Now That Jim O'Neill's BRICs Are A Dud, Here Comes Goldman's Next Straw Man: The N-11

Earlier we reported that Jim O'Neill has finally capitulated on his China uberalles prediction. Not a few hours pass, and Goldman is already back to spinning the great illusory strawman of the next growth "dynamo" - enter the N-11, or the "the ‘next 11’ emerging economies that—after the BRICs—have the potential to rival the G7 as a source of global demand and sustained growth." Because Goldman knows all too well that two wrongs make a much bigger right. As to which bottom dwellers are supposed to pull America and the insolvent developed world, prepare to be regaled with the following brilliant selection of N-11 participants: Bangladesh, Vietnam, Egypt, Iran, Pakistan, Indonesia, Nigeria, Philippines, Mexico, Turkey, Korea. Good luck with that Jim: we cant wait for the Non-Ch 11 200 next, or all the countries in the world that don't have a debt/GDP ratio of over 100%. We are sure that the entire world, ex the developed and BRIC countries, will pretty soon serve as the economic dynamo to push the world forward, and beyond the bankruptcy of your heretofore favorites. We promise that the bears you so enjoy taunting are rolling in fear at the N-11 onslaught.

From the report:

The N-11 economies vary significantly in terms of financial development. Hence, we have constructed a simple ‘financial development’ score, made up of seven financial indicators, which suggests a positive relation with income per capita. Vietnam and Egypt show high levels of financial development given their income per capita, whereas Mexico and Turkey (although financially more developed than the smaller N-11 economies) have the potential to become even stronger in terms of the size, depth and efficiency of their financial markets. There are important caveats to bear in mind when interpreting these results, in the form of the many country-specific factors that have contributed to where these economies find themselves today compared with their peers.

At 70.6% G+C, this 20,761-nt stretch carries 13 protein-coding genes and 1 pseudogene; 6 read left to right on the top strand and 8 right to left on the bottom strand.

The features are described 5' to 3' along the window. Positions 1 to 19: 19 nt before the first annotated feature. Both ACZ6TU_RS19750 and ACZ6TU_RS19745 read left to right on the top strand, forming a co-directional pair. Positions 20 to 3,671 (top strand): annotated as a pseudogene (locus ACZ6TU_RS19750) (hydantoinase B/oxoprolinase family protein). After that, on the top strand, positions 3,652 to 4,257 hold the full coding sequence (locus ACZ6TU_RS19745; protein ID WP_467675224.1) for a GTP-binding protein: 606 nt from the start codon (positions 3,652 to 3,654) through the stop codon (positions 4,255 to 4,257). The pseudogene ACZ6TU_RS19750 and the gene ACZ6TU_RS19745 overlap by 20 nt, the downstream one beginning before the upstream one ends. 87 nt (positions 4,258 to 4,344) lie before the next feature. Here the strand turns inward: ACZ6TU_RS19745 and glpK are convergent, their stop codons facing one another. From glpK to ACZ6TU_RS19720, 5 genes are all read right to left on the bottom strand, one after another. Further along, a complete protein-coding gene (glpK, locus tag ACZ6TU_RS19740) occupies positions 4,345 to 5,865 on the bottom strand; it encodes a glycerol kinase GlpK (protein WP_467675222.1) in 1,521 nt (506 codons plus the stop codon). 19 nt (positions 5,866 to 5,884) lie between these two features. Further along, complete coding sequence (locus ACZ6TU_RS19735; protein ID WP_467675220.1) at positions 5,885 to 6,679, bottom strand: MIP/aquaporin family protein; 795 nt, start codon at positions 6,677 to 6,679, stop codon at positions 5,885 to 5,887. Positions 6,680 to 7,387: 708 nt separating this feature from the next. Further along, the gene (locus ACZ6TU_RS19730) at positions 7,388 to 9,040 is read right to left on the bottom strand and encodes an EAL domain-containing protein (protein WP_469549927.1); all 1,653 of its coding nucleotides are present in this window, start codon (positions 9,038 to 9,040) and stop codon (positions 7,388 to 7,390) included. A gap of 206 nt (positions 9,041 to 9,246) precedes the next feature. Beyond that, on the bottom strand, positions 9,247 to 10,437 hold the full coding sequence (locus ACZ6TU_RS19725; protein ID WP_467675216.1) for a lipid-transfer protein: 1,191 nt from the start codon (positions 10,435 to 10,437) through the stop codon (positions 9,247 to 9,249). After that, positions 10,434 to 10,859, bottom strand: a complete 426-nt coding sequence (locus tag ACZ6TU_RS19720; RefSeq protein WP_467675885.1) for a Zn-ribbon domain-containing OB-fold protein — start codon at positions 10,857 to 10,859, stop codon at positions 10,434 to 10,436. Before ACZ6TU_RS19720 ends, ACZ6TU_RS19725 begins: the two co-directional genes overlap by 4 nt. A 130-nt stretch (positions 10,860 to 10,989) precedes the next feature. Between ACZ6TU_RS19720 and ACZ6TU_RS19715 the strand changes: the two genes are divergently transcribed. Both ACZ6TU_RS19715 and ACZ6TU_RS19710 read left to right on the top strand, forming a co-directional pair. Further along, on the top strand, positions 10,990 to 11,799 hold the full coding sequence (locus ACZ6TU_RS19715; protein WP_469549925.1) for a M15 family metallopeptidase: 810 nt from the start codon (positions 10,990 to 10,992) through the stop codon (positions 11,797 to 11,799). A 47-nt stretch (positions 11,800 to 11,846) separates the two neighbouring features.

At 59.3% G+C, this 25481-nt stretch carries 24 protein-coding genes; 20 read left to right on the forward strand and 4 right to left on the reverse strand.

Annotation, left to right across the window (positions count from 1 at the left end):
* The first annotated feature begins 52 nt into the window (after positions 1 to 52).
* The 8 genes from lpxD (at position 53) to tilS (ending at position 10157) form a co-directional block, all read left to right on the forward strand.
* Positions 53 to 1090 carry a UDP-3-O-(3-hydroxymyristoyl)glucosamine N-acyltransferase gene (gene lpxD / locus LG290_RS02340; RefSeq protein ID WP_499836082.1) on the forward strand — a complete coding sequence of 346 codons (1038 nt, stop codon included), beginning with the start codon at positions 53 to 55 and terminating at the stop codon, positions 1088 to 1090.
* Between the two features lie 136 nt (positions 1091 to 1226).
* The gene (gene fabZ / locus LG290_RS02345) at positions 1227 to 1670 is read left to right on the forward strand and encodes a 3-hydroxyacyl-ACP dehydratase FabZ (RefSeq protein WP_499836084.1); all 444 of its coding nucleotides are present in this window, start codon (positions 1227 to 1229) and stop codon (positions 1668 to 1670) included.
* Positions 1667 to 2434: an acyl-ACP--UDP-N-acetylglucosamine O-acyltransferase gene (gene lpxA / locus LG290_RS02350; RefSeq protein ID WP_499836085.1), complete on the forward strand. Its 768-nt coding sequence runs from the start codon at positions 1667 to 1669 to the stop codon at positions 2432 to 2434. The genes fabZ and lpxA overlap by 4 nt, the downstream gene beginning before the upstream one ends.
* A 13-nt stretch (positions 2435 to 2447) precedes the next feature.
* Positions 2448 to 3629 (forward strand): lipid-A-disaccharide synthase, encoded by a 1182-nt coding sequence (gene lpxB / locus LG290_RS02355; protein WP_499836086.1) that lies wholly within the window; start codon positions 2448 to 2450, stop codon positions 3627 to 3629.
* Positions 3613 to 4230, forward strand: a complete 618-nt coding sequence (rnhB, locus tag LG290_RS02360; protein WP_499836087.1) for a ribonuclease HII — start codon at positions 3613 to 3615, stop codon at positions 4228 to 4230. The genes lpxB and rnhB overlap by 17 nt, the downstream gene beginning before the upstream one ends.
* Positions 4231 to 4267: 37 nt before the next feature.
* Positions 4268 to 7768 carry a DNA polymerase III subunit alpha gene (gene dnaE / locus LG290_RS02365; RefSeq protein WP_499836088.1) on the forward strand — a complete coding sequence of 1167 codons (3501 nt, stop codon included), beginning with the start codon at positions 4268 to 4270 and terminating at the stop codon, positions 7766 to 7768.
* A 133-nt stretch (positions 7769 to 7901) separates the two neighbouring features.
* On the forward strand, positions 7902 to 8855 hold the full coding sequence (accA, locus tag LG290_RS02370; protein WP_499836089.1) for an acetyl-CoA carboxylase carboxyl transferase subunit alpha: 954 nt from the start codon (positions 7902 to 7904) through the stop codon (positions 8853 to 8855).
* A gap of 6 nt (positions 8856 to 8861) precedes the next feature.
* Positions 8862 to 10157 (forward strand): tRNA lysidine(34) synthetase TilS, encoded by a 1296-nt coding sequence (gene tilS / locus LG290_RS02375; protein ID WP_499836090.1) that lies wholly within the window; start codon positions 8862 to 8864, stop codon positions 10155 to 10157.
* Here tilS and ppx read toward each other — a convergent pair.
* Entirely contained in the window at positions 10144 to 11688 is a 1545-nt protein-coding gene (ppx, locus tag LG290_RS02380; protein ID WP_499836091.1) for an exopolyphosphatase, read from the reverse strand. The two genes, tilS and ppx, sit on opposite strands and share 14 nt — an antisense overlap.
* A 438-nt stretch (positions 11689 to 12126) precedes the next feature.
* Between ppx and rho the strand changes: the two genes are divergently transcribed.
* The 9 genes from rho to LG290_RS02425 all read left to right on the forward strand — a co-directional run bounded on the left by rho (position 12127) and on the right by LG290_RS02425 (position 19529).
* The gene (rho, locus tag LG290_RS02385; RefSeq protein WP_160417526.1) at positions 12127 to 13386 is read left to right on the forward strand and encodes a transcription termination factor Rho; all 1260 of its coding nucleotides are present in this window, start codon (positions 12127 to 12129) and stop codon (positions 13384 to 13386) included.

The N-11 have a great deal of potential, both collectively and individually. Their pace of development over the previous decades suggests that they are in a strong position to capitalise on both market-based and bank based systems of finance.

For all who have too much free time on their hands, and can't wait to get their hands on some hot Iranian assets (and no, no Geiger counter pun here), feel free to read the full report.